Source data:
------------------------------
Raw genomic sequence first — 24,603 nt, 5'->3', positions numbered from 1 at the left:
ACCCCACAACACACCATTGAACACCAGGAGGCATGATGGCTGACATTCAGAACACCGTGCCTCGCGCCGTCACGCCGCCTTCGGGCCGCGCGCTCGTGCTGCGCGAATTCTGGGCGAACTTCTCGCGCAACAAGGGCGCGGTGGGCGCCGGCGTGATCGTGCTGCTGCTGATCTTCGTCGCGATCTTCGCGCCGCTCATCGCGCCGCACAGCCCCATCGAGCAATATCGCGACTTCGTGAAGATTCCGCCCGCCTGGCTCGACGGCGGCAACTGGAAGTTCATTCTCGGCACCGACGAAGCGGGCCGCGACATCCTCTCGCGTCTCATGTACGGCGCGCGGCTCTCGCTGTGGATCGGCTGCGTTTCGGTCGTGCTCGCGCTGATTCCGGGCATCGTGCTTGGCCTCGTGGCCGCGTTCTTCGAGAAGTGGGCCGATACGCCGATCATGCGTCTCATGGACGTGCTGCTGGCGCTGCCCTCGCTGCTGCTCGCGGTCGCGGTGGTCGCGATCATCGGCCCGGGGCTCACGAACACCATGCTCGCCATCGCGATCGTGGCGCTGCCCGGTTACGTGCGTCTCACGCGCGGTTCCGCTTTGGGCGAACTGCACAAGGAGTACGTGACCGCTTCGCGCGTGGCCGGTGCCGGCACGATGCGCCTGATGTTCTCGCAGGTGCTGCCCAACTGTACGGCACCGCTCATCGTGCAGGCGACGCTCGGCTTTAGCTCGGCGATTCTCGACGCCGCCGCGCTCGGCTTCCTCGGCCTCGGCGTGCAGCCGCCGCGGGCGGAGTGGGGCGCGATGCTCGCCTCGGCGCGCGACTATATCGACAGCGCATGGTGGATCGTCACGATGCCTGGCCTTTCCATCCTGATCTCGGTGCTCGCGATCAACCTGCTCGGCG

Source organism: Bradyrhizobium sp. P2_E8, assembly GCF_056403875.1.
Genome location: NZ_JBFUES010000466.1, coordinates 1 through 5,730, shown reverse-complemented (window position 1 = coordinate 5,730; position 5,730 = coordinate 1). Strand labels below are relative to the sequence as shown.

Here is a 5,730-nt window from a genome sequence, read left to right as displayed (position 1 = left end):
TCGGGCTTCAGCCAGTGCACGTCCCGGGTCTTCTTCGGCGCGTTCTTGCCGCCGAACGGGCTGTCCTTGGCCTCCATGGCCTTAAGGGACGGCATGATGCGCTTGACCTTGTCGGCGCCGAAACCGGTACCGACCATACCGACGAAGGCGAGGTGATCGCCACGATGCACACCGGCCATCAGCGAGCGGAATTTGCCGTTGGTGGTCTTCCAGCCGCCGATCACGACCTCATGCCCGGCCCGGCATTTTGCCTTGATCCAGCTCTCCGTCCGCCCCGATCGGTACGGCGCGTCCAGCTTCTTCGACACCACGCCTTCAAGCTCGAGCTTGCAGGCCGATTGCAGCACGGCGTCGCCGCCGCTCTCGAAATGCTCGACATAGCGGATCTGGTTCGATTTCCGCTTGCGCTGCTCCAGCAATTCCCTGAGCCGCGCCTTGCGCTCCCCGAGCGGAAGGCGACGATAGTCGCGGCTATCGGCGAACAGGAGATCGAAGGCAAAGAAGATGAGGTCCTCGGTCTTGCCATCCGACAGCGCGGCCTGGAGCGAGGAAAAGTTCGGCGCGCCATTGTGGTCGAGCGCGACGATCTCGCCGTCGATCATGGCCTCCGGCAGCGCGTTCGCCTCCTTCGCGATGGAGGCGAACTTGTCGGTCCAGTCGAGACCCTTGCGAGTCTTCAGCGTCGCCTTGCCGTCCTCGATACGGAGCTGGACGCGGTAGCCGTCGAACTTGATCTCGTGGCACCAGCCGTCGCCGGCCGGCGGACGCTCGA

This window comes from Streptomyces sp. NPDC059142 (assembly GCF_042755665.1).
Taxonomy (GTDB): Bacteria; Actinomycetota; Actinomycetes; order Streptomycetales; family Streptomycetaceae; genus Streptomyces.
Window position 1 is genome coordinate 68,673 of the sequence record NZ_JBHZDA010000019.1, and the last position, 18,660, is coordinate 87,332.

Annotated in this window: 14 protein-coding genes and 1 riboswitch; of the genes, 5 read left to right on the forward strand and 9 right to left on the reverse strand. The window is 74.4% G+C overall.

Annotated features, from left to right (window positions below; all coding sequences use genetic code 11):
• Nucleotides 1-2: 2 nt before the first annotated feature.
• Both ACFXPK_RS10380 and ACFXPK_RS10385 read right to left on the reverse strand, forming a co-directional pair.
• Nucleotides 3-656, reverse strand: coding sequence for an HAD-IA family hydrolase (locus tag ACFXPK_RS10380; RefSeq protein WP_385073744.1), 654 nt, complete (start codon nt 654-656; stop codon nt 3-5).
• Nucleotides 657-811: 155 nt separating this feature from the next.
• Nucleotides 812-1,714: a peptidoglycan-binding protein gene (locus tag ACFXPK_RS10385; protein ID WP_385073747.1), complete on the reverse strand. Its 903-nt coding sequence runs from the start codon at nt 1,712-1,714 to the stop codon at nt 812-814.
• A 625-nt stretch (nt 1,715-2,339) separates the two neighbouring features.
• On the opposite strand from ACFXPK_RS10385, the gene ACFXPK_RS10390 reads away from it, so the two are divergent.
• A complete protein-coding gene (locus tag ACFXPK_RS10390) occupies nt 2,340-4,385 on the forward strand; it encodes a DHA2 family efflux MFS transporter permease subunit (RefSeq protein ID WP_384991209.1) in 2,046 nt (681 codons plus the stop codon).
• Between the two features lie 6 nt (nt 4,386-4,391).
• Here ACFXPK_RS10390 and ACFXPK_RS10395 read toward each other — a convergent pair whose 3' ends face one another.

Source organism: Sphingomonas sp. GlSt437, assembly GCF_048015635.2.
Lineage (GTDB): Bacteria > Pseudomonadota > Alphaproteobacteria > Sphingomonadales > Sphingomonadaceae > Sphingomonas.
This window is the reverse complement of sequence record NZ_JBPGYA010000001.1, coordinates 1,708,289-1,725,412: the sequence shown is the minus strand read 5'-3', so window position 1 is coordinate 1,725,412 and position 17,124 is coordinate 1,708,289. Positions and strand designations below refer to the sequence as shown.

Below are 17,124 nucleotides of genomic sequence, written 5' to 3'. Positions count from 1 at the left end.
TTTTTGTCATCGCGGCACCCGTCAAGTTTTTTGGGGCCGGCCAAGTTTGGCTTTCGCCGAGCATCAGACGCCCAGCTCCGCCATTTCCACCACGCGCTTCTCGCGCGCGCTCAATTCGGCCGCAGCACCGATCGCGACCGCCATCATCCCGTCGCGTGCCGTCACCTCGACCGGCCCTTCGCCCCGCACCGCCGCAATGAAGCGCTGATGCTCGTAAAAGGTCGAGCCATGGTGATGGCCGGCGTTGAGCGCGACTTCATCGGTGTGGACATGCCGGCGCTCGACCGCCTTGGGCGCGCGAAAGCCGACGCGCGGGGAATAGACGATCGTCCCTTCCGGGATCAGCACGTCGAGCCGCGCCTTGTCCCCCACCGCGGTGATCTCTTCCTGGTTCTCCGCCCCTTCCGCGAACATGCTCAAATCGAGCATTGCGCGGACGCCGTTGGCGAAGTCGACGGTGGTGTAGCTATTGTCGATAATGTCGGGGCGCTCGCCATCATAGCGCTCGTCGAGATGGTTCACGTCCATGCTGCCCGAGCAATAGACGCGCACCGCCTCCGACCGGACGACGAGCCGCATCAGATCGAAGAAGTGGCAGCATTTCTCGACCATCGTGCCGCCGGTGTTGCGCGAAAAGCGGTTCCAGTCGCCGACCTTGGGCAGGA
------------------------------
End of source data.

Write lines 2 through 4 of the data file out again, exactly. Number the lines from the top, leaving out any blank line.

ACCCCACAACACACCATTGAACACCAGGAGGCATGATGGCTGACATTCAGAACACCGTGCCTCGCGCCGTCACGCCGCCTTCGGGCCGCGCGCTCGTGCTGCGCGAATTCTGGGCGAACTTCTCGCGCAACAAGGGCGCGGTGGGCGCCGGCGTGATCGTGCTGCTGCTGATCTTCGTCGCGATCTTCGCGCCGCTCATCGCGCCGCACAGCCCCATCGAGCAATATCGCGACTTCGTGAAGATTCCGCCCGCCTGGCTCGACGGCGGCAACTGGAAGTTCATTCTCGGCACCGACGAAGCGGGCCGCGACATCCTCTCGCGTCTCATGTACGGCGCGCGGCTCTCGCTGTGGATCGGCTGCGTTTCGGTCGTGCTCGCGCTGATTCCGGGCATCGTGCTTGGCCTCGTGGCCGCGTTCTTCGAGAAGTGGGCCGATACGCCGATCATGCGTCTCATGGACGTGCTGCTGGCGCTGCCCTCGCTGCTGCTCGCGGTCGCGGTGGTCGCGATCATCGGCCCGGGGCTCACGAACACCATGCTCGCCATCGCGATCGTGGCGCTGCCCGGTTACGTGCGTCTCACGCGCGGTTCCGCTTTGGGCGAACTGCACAAGGAGTACGTGACCGCTTCGCGCGTGGCCGGTGCCGGCACGATGCGCCTGATGTTCTCGCAGGTGCTGCCCAACTGTACGGCACCGCTCATCGTGCAGGCGACGCTCGGCTTTAGCTCGGCGATTCTCGACGCCGCCGCGCTCGGCTTCCTCGGCCTCGGCGTGCAGCCGCCGCGGGCGGAGTGGGGCGCGATGCTCGCCTCGGCGCGCGACTATATCGACAGCGCATGGTGGATCGTCACGATGCCTGGCCTTTCCATCCTGATCTCGGTGCTCGCGATCAACCTGCTCGGCG

Source organism: Bradyrhizobium sp. P2_E8, assembly GCF_056403875.1.
Genome location: NZ_JBFUES010000466.1, coordinates 1 through 5,730, shown reverse-complemented (window position 1 = coordinate 5,730; position 5,730 = coordinate 1). Strand labels below are relative to the sequence as shown.